US lobby group blasts crypto-regulatory framework as ‘impractical’

July 23, 2018
Chris Wheal

An influential US lobby group has called for greater regulatory clarity on cryptocurrencies and the activities of the companies that develop and exchange them.

US Chamber of Commerce headquarters in Washington DC

The US Chamber of Commerce has set out a new Fintech Innovation Initiative that urges regulatory authorities to help encourage the development of responsible crypto-based business models and other fintech innovations such as artificial intelligence and cloud computing.

Guidance on ICOs

On cryptocurrencies and blockchain, the Chamber said: “We urge the Securities and Exchange Commission (SEC) to give more guidance on the treatments of tokens and initial coin offerings to indicate whether a token is a security so companies can have more predictability and certainty in the marketplace.”

Indeed, both the SEC and the Commodity Futures Trading Commission (CFTC) have lacked clarity on cryptocurrency regulations, particularly the thorny issue of initial coin offerings.

Both authorities believe that many existing digital tokens, such as bitcoin and ether, are not securities and behave more like commodities and should, therefore come under the regulatory oversight of the CFTC – although the CFTC argues that it’s main regulatory responsibility is the oversight of the derivatives market, not the commodities that underpin it.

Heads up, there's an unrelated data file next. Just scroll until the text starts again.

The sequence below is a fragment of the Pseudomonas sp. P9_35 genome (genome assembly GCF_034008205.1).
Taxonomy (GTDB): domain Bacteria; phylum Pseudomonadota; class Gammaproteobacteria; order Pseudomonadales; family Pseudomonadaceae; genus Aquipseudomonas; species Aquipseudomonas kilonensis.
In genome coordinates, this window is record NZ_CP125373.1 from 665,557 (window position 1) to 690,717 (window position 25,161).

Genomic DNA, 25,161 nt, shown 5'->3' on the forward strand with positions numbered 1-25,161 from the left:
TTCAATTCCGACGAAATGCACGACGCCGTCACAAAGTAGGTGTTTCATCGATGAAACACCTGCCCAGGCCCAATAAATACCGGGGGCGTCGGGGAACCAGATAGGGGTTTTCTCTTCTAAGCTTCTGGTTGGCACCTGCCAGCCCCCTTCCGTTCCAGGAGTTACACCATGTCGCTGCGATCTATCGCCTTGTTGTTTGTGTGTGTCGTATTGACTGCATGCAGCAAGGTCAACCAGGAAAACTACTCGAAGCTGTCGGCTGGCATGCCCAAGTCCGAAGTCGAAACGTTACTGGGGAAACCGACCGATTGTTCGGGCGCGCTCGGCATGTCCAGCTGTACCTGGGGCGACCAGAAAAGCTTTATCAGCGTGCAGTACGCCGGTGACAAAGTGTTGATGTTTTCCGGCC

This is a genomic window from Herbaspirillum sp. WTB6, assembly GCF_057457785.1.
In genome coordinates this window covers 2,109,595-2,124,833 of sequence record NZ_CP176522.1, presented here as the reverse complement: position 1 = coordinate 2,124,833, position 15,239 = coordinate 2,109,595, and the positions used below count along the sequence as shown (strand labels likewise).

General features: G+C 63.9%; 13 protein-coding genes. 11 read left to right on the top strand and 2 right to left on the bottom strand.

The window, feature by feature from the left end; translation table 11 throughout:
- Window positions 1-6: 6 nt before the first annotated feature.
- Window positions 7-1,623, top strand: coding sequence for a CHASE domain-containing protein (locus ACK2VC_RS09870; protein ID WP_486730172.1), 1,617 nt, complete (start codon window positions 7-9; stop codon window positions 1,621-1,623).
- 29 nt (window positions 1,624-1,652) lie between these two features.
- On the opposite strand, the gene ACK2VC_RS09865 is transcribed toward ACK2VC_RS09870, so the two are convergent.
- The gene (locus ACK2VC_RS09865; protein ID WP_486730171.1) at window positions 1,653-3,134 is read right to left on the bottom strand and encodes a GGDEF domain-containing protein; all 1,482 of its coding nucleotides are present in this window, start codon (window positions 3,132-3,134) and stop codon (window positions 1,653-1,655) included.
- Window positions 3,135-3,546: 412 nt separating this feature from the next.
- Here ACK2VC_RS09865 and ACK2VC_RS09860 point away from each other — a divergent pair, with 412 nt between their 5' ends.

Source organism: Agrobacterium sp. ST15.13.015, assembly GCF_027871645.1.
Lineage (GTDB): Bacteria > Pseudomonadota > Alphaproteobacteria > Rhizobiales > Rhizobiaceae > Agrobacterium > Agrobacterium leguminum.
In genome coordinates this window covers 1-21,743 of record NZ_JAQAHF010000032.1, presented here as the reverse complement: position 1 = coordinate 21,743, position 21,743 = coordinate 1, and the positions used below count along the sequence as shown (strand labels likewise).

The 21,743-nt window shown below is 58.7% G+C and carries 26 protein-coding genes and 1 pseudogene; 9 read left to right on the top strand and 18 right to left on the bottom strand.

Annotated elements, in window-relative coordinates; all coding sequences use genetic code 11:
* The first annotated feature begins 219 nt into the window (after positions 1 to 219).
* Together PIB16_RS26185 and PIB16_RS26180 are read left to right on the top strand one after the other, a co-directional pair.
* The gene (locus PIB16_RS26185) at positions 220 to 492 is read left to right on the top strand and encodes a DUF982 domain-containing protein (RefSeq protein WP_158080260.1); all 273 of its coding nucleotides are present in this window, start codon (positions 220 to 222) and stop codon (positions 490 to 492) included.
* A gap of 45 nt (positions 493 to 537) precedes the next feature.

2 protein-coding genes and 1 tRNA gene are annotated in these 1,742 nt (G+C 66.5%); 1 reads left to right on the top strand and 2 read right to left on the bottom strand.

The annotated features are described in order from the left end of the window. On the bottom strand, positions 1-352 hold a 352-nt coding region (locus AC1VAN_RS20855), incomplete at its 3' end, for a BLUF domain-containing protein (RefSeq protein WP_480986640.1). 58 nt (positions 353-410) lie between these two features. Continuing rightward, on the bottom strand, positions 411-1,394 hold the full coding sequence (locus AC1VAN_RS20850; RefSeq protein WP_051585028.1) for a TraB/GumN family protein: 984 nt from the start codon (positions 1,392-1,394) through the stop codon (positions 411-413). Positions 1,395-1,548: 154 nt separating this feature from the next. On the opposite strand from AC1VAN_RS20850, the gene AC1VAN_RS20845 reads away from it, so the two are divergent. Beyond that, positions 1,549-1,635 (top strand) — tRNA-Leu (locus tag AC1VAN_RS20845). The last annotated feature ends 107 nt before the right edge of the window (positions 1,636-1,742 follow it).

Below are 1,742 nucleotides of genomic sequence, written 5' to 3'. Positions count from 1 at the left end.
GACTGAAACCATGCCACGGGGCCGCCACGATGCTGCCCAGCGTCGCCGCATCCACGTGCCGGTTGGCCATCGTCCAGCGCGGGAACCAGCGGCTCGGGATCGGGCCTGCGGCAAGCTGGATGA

US Commodity Futures Trading Commission logo

The current framework administered by the CFTC and SEC is ‘impractical’, the Chamber says

Both agree that most initial coin offerings should be treated as securities because their value is pinned to the profits of an underlying enterprise and, therefore, require registration with the SEC. However, there are exemptions and not all tokens are securities.

Regulatory streamlining

The Chamber, therefore, has recommended that regulators and other authorities “streamline the fragmented structure” of the currency regulatory framework.

“This conflicting patchwork has the potential to stifle innovation, limit market diversity and reach, and increase cost of credit that would impede growth and small business formation,” the Chamber said.

Its recommendations included a new framework where any “financial service provider that serves a national, multi-state market has one set of rules to abide by, instead of the complex state rules and multiple federal agencies”.

The lobby group blasted the current system as “convoluted” and “impractical”, but recognized that the financial technological landscape was advancing more quickly than regulatory authorities were able to react.

The Chamber of Commerce is one of the most powerful lobby groups in Washington DC and represents the interests of large corporations and small businesses. While other, more targeted, lobby groups exist, such as the Chamber of Digital Commerce and the Bitcoin Foundation, none match the political clout of the Chamber of Commerce.

Post written by Chris Wheal
Chris Wheal is editor of OpenLedger's news and features service. An award-wining business journalists himself, he runs a team of freelance journalists from across the UK and north America.

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